Dr Steven Novella has written an excellent series of lessons that really helps one understand why people believe strange things. More importantly though, he explains how our own brains can deceive us. Ever wondered how everyone else around you remembers something completely different to how you remember it? Or how someone can come to a completely different conclusion to something than you did, even though you both had the exact same data? This book is fascinating and helps one realise, just because you saw it/ heard it/ analysed it (etc.) doesn't mean you'll come to the correct conclusion unless you take steps to ensure you don't let personal bias get in the way.
His many years as a teacher at Yale and podcasting ensure it is very easy to listen to this series of lectures. Broken down into half hour sessions, you can go through it is small chunks (I listened to it in three large chunks though, I was enjoying it so much). The one criticism I would have, being an audiobook, the times Dr Novella mentions different visual phenomena that fool us becomes a little difficult, not having the picture in front of you (some are famous and probably don't need an accompanying picture, but some aren't). The same with the audio phenomena. It would have been easy to include them in the audiobook. There also appeared to be mention of a workbook, which I could not find out anything about.
Having said that, those few issues were not serious enough for me to take any marks off. This is a great book with some truly fascinating things to learn, read in a way that made the time pass by so quickly.
Thoroughly recommend it.
Phil Plait has written some great books. His Bad Astronomy blog is always entertaining and educational and he is a prolific Tweeter. The academic levels vary from post to post, book to book and tweet to tweet, so one could be a little apprehensive about what level of astronomy understanding one would need to appreciate this book. This book is pitched at those who are not overly knowledgeable about astronomy related facts. Having said that, it still threw up facts I did not know. His writing style is very easy going and I would have loved to have listened to Phil narrate the book himself. Kevin does an OK job, but Phil's exuberance would have lifted it another notch. I still gave it 5 stars, as the content is excellent.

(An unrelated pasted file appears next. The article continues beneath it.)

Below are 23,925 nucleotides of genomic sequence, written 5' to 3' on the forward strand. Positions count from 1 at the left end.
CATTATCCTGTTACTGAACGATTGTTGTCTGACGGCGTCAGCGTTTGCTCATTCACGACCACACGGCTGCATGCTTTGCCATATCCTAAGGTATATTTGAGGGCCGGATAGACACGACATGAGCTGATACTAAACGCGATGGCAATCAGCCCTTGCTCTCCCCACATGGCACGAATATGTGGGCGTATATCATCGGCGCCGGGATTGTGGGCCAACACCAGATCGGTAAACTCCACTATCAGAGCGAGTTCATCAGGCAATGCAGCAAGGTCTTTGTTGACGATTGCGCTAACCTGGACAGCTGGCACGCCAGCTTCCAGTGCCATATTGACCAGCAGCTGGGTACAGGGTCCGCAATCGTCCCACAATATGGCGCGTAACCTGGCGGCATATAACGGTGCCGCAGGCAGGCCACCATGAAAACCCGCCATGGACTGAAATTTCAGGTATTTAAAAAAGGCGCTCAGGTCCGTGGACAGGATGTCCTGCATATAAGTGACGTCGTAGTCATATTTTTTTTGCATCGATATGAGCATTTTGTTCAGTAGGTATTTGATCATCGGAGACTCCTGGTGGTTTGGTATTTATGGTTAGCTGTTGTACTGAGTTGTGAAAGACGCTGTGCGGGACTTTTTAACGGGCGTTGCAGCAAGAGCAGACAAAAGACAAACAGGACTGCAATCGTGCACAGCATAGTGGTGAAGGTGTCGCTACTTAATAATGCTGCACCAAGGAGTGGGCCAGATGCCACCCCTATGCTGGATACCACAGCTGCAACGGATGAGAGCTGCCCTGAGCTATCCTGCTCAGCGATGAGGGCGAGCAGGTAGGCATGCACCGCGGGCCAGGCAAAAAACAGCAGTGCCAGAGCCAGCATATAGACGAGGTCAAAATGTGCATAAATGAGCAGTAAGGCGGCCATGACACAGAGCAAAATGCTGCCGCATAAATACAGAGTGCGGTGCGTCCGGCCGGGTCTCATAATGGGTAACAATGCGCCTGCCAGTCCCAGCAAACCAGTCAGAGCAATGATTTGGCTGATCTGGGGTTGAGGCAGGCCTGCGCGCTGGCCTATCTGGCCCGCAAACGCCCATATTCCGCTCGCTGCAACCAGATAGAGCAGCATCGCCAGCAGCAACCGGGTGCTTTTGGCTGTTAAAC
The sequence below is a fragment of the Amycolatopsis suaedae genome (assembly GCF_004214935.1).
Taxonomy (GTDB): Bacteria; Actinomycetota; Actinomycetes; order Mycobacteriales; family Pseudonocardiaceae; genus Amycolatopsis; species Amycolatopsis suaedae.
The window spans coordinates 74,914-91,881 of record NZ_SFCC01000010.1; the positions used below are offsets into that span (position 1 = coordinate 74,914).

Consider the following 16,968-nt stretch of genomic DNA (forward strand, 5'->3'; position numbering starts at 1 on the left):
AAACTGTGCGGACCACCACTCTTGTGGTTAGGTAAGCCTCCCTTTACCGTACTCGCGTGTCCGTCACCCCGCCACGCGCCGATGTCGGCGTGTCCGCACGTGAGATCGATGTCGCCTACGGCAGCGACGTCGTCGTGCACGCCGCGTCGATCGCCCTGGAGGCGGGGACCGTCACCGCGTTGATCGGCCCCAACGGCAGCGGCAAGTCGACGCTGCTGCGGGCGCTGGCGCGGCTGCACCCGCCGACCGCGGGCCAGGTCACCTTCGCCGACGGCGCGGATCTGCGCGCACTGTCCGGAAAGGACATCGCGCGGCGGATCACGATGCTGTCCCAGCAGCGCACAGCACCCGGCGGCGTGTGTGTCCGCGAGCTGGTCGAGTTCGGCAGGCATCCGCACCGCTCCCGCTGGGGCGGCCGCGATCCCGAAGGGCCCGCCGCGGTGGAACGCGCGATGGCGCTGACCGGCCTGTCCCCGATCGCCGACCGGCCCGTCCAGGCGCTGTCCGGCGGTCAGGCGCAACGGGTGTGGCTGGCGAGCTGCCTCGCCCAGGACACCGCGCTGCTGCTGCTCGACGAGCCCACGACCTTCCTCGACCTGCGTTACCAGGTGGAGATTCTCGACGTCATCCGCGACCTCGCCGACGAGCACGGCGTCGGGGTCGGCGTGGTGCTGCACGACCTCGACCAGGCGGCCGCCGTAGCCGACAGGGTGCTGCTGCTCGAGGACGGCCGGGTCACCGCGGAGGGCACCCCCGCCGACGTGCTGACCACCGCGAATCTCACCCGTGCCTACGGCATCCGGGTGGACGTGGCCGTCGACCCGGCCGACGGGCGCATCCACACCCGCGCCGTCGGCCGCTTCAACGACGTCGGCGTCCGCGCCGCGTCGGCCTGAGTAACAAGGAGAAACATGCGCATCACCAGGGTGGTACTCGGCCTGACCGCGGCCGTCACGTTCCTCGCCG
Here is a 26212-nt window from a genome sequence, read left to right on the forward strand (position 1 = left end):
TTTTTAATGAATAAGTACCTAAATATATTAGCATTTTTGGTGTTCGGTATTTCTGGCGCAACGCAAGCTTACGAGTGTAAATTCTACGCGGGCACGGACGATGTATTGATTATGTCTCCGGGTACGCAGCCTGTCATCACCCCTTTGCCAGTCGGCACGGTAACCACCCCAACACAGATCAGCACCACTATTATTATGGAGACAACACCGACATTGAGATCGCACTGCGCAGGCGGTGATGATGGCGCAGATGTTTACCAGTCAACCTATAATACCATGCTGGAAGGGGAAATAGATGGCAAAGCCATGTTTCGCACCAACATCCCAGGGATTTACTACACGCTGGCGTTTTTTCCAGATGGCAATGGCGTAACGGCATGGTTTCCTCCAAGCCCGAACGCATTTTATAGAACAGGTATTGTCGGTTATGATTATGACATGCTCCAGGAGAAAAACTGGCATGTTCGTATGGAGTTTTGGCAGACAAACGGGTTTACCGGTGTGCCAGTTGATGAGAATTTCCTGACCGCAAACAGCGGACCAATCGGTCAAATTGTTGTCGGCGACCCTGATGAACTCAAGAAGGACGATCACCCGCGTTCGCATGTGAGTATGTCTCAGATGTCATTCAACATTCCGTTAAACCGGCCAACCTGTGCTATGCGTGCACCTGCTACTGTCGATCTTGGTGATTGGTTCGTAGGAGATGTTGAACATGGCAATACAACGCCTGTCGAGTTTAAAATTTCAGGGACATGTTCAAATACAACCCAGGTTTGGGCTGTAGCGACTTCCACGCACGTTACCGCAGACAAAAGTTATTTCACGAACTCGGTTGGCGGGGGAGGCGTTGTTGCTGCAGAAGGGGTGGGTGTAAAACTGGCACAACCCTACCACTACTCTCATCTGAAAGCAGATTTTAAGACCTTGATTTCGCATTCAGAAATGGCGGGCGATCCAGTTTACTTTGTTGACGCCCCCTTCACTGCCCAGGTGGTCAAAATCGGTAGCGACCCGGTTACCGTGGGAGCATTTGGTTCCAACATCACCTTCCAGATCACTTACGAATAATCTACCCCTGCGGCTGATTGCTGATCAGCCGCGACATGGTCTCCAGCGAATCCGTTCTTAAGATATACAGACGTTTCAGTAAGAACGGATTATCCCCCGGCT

This is a very interesting book. It follows the journey of Seth Andrews, a dyed in the wool Christian in the heart of the Bible belt. He has gone from Religious Broadcaster to starting up The Thinking Atheist website and podcast. This book demonstrates the difficulties one can have when leaving their faith behind in favor of reason. It was not an easy journey. Not just coming to the realization that everything you believed in as being wrong, but coping with the reactions of those closest to you. Some atheists can be quite denegrating of religious people, but Seth know there are a great many religious people who are wonderful people, who would be "the first to run into a burning building to get you out". He is however, very scathing of the indoctrination of children before they are able to think for themselves and the attempts by some in the religious community to impose their beliefs in places they don't belong (the science classroom being just one of them).
Being from a broadcasting background, there was only ever one choice for the job of narrating this story and Seth has been able to add a real passion to his writing by reading it himself.
An excellent book and an excellent listen.